Instead of securitised subprime loans, this time around, it was government bonds at the centre of both the claim that banks were safer and the source of the losses in the crash.

People claimed that banks were less risky in 2022 because they held more liquid and less risky assets in reserves. But it was precisely those assets, government bonds, which had melted down so badly in 2022. The claim made no sense.

The issue almost drove me mad. How could the very bedrock of the financial system in government bonds be in meltdown without buildings toppling over?

But then, late in 2022, the meltdowns began. It started in the UK’s pension fund industry. And losses on UK Government bonds were the underlying issue.

The funds had held UK Government bonds for a particular reason. To be able to sell them quickly to meet redemptions. We call this liquidity. Just as you keep some cash in your bank account to meet expenses, financial institutions keep some government bonds that can easily be sold and used to meet payment demands.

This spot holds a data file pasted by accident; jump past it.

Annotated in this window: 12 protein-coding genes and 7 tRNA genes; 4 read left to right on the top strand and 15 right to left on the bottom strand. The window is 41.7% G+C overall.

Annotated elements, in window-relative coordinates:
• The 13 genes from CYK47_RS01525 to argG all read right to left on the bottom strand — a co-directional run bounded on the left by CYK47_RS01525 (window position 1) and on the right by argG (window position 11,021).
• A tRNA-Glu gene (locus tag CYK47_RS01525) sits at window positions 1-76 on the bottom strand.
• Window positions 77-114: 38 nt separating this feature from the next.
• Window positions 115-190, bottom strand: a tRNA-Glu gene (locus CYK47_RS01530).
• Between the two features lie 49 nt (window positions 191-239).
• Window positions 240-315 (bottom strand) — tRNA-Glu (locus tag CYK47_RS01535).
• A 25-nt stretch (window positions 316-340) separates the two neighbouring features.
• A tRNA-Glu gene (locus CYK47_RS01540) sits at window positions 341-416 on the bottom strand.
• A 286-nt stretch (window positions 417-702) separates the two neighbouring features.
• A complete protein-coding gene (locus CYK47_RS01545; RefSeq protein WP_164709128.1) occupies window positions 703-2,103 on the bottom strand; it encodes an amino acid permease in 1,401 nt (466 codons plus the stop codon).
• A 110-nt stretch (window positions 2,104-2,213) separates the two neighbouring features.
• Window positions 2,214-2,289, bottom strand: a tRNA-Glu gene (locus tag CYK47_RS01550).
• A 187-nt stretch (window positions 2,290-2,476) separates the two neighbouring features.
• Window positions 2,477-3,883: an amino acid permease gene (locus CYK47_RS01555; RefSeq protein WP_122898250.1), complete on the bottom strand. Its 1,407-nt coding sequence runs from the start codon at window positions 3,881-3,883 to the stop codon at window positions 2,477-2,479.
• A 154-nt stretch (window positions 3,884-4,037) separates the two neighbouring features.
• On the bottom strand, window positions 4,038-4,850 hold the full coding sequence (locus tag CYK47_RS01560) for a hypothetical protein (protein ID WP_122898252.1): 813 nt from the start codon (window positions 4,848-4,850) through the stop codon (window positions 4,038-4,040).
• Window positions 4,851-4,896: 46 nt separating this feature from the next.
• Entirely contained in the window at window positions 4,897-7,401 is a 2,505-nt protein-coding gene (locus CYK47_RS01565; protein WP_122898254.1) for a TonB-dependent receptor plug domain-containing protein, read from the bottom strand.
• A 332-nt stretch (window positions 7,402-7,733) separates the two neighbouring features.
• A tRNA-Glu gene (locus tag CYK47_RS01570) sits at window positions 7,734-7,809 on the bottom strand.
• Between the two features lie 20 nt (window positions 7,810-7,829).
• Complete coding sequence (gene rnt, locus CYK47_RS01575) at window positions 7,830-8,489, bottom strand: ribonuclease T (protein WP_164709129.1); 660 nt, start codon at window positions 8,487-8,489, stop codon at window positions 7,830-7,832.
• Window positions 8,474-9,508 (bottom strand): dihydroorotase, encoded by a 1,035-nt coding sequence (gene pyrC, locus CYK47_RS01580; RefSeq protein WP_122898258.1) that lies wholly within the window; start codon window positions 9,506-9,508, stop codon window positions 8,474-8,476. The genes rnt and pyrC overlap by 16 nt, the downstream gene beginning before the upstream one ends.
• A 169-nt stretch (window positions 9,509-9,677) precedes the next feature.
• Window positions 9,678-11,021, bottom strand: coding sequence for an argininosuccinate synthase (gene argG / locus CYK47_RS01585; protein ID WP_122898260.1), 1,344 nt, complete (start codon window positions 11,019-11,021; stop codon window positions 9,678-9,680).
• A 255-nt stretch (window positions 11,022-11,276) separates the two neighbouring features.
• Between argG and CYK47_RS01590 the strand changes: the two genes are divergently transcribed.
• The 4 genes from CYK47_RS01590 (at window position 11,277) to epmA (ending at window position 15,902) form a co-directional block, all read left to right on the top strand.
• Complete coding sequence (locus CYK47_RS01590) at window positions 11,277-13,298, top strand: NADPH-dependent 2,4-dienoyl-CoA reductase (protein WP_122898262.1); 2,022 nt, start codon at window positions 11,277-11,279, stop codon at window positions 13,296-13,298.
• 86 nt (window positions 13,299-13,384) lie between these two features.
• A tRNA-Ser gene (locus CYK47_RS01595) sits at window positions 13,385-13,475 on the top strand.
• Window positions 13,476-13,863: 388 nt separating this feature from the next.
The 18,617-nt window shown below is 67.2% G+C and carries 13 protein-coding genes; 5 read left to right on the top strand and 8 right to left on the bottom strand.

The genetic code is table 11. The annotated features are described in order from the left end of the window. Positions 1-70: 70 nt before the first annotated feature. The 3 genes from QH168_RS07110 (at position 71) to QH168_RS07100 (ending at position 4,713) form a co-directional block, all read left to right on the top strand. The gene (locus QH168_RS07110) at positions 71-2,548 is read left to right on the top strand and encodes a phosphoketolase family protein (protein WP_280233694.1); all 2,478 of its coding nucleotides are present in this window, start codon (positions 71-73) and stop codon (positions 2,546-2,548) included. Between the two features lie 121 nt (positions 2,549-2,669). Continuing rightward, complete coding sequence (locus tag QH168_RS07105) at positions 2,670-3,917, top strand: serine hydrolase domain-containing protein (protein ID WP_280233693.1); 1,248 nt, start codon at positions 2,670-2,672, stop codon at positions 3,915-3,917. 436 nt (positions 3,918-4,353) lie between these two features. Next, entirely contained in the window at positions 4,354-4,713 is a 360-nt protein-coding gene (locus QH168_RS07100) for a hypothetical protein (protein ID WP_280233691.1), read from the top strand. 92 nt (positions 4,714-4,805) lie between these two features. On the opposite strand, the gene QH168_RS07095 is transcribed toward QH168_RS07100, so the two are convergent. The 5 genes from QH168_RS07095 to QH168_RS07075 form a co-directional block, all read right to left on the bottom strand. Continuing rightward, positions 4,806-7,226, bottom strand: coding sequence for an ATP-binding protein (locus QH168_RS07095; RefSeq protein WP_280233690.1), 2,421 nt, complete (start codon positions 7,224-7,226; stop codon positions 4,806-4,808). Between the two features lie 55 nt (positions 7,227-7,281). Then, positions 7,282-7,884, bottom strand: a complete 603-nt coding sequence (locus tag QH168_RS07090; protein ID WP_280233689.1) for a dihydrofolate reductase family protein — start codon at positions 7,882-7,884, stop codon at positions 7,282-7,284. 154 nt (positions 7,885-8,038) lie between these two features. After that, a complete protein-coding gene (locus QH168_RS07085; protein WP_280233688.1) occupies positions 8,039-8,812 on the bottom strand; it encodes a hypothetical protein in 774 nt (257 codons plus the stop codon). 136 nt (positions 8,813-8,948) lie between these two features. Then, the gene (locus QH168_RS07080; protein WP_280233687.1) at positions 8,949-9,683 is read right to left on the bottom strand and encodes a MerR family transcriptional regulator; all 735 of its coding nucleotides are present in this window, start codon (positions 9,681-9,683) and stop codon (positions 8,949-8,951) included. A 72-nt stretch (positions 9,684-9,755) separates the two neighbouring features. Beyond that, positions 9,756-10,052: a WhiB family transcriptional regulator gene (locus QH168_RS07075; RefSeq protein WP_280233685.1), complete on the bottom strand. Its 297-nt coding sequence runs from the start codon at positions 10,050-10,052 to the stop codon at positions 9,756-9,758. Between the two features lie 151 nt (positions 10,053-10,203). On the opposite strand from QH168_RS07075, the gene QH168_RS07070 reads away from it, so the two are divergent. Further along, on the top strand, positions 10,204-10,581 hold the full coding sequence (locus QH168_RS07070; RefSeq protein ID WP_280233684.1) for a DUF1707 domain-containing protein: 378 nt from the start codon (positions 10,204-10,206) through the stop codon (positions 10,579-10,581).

But the poor returns from holding those government bonds during a period of low interest rates and high inflation had pressured the funds into doing deals in derivatives markets known as Liability Driven Investments.

These went belly up during the bond market crash, forcing the funds to dump government bonds as intended. But that triggered a self-sustaining spiral of having to sell the bonds to meet liquidity demands, which in turn crashed the bond prices even lower, adding to the liquidity demands and the need to sell even more bonds to meet them.

In the end, the Bank of England had to step in to prop up bond prices and thereby the pension system.